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Let the Record show that "Proctologically Violated"
did write/type or cause to appear in alt.machines.cnc the following:

    New Zeitgeist - sounds like a planet colonized by Germans and not like a paradigm shift without the clutch.
pyotr
- pyotr filipivich We will drink no whiskey before its nine. It's eight fifty eight. Close enough!
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wrote:

That tells me the event wasn't run or managed correctly.
Company I worked for years ago department heads asked for events and everyone looked forward to Kaizen events in their departments especially the machining departments.
Tom
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I get the pressure all the time to get lean, be more efficient, eliminate waste, etc. All lip service, no specifics on how to achieve all this are offered. I'm shown the lean examples from large manufacturers. How does this apply to a small machine shop?
Willing, but unable Dale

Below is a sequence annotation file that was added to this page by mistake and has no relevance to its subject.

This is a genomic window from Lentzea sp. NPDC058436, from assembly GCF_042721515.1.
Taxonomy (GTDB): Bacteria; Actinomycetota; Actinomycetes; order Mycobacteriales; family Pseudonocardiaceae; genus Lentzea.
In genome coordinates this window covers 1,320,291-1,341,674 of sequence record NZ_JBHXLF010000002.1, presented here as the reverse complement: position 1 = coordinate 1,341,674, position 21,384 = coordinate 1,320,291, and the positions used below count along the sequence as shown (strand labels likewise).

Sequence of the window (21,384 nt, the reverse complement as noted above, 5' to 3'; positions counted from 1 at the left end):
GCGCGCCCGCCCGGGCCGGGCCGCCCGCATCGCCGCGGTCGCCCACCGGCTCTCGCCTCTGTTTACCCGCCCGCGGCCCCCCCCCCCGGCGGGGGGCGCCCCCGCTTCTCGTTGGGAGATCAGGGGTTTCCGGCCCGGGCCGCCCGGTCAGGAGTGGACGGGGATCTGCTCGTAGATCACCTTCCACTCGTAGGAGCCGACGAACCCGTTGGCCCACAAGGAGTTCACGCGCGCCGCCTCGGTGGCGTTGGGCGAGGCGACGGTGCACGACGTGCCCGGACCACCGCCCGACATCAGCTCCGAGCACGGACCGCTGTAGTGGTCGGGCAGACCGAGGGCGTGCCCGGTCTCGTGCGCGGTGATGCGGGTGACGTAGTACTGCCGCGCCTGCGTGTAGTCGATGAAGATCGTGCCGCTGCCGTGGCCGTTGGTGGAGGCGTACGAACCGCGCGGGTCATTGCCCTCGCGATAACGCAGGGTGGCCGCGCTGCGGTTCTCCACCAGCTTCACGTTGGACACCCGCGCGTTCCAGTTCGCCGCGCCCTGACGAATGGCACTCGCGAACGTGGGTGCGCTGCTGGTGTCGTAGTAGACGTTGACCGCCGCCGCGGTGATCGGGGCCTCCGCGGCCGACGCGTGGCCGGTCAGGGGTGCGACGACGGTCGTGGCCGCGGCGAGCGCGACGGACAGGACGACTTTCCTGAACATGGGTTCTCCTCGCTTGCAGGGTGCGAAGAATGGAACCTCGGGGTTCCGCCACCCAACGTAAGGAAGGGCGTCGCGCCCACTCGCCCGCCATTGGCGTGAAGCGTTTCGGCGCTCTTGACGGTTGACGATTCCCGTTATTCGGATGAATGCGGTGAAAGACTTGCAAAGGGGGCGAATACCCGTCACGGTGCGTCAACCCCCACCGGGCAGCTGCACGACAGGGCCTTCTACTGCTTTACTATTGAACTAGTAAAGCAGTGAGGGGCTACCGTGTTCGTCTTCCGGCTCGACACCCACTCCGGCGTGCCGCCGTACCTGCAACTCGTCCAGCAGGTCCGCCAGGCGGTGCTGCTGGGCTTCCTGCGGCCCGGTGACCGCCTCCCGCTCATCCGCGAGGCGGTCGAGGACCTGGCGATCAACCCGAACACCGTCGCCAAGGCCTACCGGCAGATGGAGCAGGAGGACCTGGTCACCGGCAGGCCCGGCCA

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There is an article in MMSOL about a shop that has adopted a modified version of lean. There is a short version of how it applies to a small shop. The challenge my customer wants is to set up their machine shop as a pull system instead of a push system. They make their own product so establishing parameters and envelopes is easier. The first project is a box that requires all 6 sides to be machined. A push system would run 6 batches of operations. With a pull system I set up 6 machines with each sequential operation being done simultaneously. After getting 1 part after all 6 operations are complete you now get a complete part at the end of the longest operation. Very cool to watch work. Sorta like the whole shop working as a 6 spindle acme grindley. Each machine will be pre set for each sequential operation. When assembly needs a part they will get it in minutes as opposed to hours. The nice thing is management is already sold on the idea, they just need a machinist to implement it. It's a unique opportunity I'm excited to get into.